By Arturo R. García
Dirty Girls Social Club author Alisa Valdes-Rodríguez revisited her campaign against Ann Serrano López, Luisa Leschin and an adaptation of her book Sunday afternoon, recanting some of her earlier allegations about López, while at the same time accusing López’s attorney, Marty Singer, of harassing her.
From Rodríguez’s post:
To date, Mr. Singer has sent me two lengthy and fascinatingly colorful and threatening letters accusing me of having defamed his clients in blog posts and in updates on social media sites. Singer has hinted he might use wikipedia and other unreliable sources to question my mental health should I refuse to obey his demands for retractions. Sound familiar? It’s the same type of “she-was-wearing-a-short-skirt” tactic used by attorneys defending rapists by re-victimizing their victims. Alisa Valdes-Rodriguez has protested racism and sexism in the past, they say, so it must be nothing more than a habit with her, a mental illness. Mr. Singer has also disturbingly threatened to use blog posts by David Shankbone and others allegedly about my personal struggles with coming out of the closet as bisexual as “proof” that I “lie” on blogs to get attention, implying that invasions of my personal sexual life have anything whatsoever to do with my disappointment in the Encanto script that I read. How ridiculous.
The website for Singer’s law firm, Lavely & Singer, features a Los Angeles Magazine article on him from May 2000, where he’s referred to as “the all-around bad cop for stars from Bruce Willis and Arnold Schwarzenegger to Jim Carrey and Celine Dion.”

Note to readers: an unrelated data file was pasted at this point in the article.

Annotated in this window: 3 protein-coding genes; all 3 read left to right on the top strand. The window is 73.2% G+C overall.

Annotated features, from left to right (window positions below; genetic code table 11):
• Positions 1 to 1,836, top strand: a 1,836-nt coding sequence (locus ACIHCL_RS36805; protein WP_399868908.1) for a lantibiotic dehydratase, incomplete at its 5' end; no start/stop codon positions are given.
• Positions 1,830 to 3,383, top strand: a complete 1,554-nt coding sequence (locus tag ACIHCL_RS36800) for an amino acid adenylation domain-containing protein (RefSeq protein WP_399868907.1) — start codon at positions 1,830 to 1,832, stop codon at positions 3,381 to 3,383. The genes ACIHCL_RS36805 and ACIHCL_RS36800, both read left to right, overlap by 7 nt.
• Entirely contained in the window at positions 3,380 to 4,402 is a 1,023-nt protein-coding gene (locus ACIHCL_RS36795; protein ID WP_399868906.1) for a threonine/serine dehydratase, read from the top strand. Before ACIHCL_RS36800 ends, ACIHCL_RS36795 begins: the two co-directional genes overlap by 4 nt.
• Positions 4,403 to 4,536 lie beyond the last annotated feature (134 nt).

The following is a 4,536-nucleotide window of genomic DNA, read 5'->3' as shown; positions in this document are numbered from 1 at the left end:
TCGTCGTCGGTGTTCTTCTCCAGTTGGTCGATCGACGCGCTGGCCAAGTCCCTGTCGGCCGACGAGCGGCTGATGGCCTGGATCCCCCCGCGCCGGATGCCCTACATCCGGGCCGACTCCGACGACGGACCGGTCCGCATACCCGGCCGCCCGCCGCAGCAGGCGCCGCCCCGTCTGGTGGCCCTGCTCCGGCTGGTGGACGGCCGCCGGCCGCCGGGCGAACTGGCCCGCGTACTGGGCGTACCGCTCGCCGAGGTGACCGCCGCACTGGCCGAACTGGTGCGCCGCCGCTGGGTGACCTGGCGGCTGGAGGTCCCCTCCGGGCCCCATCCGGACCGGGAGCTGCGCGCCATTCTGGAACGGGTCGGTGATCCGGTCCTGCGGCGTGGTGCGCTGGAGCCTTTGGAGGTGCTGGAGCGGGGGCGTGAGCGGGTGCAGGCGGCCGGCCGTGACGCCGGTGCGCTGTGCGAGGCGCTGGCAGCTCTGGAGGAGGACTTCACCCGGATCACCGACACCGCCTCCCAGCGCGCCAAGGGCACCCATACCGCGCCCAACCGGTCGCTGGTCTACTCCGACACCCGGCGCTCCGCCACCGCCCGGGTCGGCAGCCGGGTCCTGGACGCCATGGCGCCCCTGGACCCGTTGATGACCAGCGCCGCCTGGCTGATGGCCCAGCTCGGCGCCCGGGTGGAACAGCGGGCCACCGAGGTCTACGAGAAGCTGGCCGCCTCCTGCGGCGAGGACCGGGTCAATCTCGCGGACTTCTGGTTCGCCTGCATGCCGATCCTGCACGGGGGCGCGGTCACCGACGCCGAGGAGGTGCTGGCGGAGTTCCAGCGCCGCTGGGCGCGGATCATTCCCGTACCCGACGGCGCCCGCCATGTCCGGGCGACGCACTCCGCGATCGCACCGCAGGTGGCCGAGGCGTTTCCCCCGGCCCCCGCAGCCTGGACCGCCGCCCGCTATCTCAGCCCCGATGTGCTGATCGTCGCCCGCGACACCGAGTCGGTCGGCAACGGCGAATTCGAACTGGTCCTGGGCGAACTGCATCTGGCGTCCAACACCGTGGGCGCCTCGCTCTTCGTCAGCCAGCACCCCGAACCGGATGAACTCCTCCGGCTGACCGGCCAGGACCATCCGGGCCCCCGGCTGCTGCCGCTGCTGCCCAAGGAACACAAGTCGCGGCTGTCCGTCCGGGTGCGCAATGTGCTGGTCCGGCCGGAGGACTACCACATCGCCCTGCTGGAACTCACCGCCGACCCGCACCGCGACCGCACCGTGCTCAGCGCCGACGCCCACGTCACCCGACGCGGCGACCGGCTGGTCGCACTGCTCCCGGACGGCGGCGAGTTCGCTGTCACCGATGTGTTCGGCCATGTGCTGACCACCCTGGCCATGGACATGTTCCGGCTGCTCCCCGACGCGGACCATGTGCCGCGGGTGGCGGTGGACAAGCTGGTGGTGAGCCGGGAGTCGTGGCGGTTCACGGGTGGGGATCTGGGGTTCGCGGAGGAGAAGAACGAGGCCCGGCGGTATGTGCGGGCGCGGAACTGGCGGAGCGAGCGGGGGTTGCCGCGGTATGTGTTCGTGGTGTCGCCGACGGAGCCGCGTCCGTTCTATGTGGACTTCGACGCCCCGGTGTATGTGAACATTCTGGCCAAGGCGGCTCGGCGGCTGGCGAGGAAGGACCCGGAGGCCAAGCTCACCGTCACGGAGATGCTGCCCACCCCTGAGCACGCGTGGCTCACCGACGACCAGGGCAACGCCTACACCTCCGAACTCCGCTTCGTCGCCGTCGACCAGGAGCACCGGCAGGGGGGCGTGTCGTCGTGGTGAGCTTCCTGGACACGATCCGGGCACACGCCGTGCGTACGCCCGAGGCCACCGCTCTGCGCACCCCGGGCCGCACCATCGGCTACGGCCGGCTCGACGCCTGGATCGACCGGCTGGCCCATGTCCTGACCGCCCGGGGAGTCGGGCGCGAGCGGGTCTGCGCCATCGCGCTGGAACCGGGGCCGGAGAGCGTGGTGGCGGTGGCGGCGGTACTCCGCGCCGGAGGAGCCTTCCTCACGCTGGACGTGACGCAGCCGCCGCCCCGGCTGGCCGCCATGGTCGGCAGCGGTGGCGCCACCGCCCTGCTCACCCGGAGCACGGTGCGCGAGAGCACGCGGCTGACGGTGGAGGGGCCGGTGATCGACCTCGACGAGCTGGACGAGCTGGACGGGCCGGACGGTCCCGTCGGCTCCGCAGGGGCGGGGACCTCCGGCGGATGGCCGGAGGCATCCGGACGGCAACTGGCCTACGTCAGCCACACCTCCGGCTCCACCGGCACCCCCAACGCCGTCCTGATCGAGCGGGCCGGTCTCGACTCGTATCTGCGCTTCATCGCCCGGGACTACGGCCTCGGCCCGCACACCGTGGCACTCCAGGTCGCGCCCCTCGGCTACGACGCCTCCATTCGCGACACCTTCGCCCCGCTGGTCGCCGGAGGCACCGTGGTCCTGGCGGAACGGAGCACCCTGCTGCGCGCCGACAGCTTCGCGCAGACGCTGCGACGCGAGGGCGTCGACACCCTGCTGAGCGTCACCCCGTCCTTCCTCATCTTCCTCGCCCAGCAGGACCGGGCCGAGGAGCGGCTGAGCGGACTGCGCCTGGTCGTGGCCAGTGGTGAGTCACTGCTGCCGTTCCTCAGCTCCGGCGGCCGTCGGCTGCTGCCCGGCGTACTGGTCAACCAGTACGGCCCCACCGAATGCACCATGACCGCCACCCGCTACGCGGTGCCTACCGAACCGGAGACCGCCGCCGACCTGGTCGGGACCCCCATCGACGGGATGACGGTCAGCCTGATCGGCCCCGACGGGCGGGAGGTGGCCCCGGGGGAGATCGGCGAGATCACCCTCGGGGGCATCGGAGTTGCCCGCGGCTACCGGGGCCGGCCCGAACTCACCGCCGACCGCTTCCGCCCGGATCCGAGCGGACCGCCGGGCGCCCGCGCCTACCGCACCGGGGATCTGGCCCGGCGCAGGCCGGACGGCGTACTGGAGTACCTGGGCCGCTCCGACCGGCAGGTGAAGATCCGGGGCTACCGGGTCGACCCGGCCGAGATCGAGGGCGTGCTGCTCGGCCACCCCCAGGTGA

Rodríguez wrote Sunday that she had scrubbed a series of posts in December criticizing a development script written by Leschin for López’s production company, Encanto Entertainment, in response to demands from Singer. While admitting to “ill-advised” posts and tweets regarding the issue, Rodríguez did not walk back from her opposition to what she called a “betrayal of [the] book’s core values” by López and Leschin:
I stand by my core assertions about the draft pilot script I read, and about my having been misled into signing an option agreement that did not deliver on the promises Lopez made to me on the phone as I stared at the carpet in my dining room. I also stand by my vivid recollection of another conversation Lopez now claims never happened, during which time I told Lopez, Ramirez and Leschin that I was a bisexual and as such objected to them characterizing bisexuals as inherently untrustworthy. This conversation happened, and I remember the exact looks upon their faces and the exact salty taste of the appetizer I was eating as we spoke face to face that time.
Rodríguez also wrote that she asked Bel Hernandez, a writer for Latin Heat, an online entertainment magazine, to moderate “a completely off-the-record meeting” between Rodríguez and López. (UPDATE: Hernandez confirmed Rodríguez’s request via e-mail on Monday night.)
According to Rodríguez, Hernandez approached López, who refused to take part. Hernandez has neither written nor commented about this allegation as of Sunday evening. Rodríguez seemed to have taken this to mean that the issue will not be resolved outside of legal channels, and reiterated her apology regarding her posts from last month. However, she wrote:
None of this means the script I read is good. The script I read is bad because it is woven through with stereotypes and because it erased every single one of my African diaspora characters, erased my Cuban Jewish character, erased my only Dominican characters, erased my main Puerto Rican character, and erased my only lesbian character for no justifiable reason, changing them all into stereotypical characters more in keeping with persistent Hollywood cliches. I will forever believe this because it’s TRUE, just as I will always remember verbatim the conversations I had with Lopez that she now claims never happened, because they are ALSO TRUE.
What happens next is anyone’s guess.